Post 2: I am on the final day of my half term break. On Monday I will be going through feelings I haven’t experienced for nearly a year. You see, I have just finished a long-term placement where I have been in one school since December. It was never my intention to do long term work but I had done a lot of work in the school and it felt right. As it was teaching Reception and Nursery I felt the experiences would be very valuable. And they were: doing home visits to see 2- and 3-year olds being a particular highlight. The vast majority of families were immigrants and asylum seekers, and their welcome was so friendly, letting me into their homes and sharing their stories with me. Very humbling.
So I am into my 4th year of supply. Looking back on my records the majority of my work has been Foundation and Key Stage 1. I have especially been asked back a lot of times for Reception and Nursery and the feedback I have received has been mainly about how the children receive me as a male and the positive role model I create for the boys. It always makes me smile when I turn up to a school and say, “Hiya, I’m here to teach Nursery” and they do a double take.
In my early days I would be extremely nervous and get attacks of the butterflies when I park the car and walk in. My biggest fears weren’t about working with the children or controlling behaviour, but instead being watched by teaching assistants who may or may not be judging me! I soon learned to be confident in myself and all went fine. Even now it is healthy to have that fear when you walk in a place. I never want to get to a stage where I stroll in thinking this is going to be a breeze. That’s when the downfall will happen.
A general day goes like this: Hopefully I will have had advance notice of where I am going on the day(s) before. When this happens I like to do a quick Google of the school to see where it is, the Headteacher’s name and any info which would be handy (eg, is it on-street parking? Are there multi-classes of the same year group? I even like to check the name of the TA if it is there on the website, all to gain a little familiarity). Then I can leave the house at a reasonable time to get there. I do not like reaching a school after 8am. I much prefer having a look round the classroom, look for plans, chat with the TA etc. On days when there is no work arranged, it is a different ball game in my house. I am showered, dressed and ready for 7.15am which is when the agency opens. I have my sat-nav turned on ready to input the address and I even have my laptop on with the BBC traffic reports in case I have any hold ups! I do like to be organised. If a call hasn’t come in by 7.40am then that’s when I start to get nervous. The longer I wait the trickier it is going to be for me to get there in good time. If it gets past 8am I find the chances of a call are very slim. By this time surely a school would have found out if a teacher has called in ill. Nevertheless I have had calls right up to 8.50 before and one time a call at 11.50 to teach an afternoon session, so it can happen.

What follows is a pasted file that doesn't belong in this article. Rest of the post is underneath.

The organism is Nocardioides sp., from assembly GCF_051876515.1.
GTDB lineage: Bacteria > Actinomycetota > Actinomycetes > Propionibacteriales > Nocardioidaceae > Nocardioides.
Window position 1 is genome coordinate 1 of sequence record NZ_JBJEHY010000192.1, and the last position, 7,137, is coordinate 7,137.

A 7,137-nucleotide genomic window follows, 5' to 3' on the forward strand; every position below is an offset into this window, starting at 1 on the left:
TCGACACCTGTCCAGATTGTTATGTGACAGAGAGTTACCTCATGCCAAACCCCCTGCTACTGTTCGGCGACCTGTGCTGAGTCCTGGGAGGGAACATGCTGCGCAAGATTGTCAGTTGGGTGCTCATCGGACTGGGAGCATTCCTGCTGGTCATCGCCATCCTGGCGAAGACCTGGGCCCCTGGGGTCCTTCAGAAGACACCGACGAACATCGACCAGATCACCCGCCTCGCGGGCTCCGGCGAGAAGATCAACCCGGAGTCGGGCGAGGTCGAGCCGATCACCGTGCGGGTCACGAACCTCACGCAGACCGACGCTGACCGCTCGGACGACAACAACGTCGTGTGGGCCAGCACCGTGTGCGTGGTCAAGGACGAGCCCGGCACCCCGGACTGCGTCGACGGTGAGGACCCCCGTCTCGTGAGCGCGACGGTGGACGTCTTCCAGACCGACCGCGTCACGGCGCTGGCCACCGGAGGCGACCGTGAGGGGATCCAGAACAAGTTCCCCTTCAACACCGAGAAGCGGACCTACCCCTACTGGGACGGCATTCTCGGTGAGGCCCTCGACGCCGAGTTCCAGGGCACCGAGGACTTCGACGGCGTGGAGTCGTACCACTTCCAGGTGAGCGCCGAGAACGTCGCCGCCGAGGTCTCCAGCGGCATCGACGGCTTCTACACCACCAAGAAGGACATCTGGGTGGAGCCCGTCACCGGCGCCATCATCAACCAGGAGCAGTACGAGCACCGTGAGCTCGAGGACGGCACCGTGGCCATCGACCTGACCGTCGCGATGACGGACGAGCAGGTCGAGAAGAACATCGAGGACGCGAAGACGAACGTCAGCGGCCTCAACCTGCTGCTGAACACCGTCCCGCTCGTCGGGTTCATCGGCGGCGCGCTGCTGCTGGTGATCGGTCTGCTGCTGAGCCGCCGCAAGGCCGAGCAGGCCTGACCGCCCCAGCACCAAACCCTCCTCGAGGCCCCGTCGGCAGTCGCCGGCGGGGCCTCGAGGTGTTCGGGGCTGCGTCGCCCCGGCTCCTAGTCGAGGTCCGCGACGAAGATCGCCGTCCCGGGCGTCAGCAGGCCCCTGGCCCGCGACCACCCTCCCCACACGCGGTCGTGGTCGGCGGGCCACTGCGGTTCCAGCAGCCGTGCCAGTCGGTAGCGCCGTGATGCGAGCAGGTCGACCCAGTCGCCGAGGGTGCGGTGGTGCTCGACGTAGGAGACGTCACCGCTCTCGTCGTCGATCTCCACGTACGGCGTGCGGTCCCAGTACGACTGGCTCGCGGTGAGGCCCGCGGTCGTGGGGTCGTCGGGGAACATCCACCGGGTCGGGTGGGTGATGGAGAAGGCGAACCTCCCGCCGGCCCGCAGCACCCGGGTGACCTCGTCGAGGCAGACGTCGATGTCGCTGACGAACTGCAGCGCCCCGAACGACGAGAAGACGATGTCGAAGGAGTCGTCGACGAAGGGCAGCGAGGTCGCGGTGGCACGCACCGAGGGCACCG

I like to stay in the classroom during lunch time. I may as well do the marking rather than save it to hometime and go home late. In my personal experience I have never been made to feel unwelcome if I do decide to go to the staff room. I’m not saying that I will always get chatted to! But on longer placements I do feel comfortable enough to chit chat.
I always stay to mark and to tidy the classroom. If the TA is still there I will feedback. I will always leave a written note for the day’s activities too for the teacher to read on their return. I like to hang back until at least 3.35 even if I am ready to go as I don’t want to appear to be trying to beat the parents out of the car park.
I have no real horror stories. Some tough classes, yes, especially when I have had to teach Year 3 or 4. But nothing where (as yet) I would refuse to go back to a certain school. I have been offered numerous jobs based on a few days’ work and although I have turned them all down it is a very positive thing to hear that you are wanted and that you have done your job well.
And so, I am back to the waiting game. I am nervous about getting daily calls again and visiting schools I have never been to before. But for me that is a perk; I still feel a thrill going somewhere brand new and into the unexpected. You don’t get that working in a call centre or office!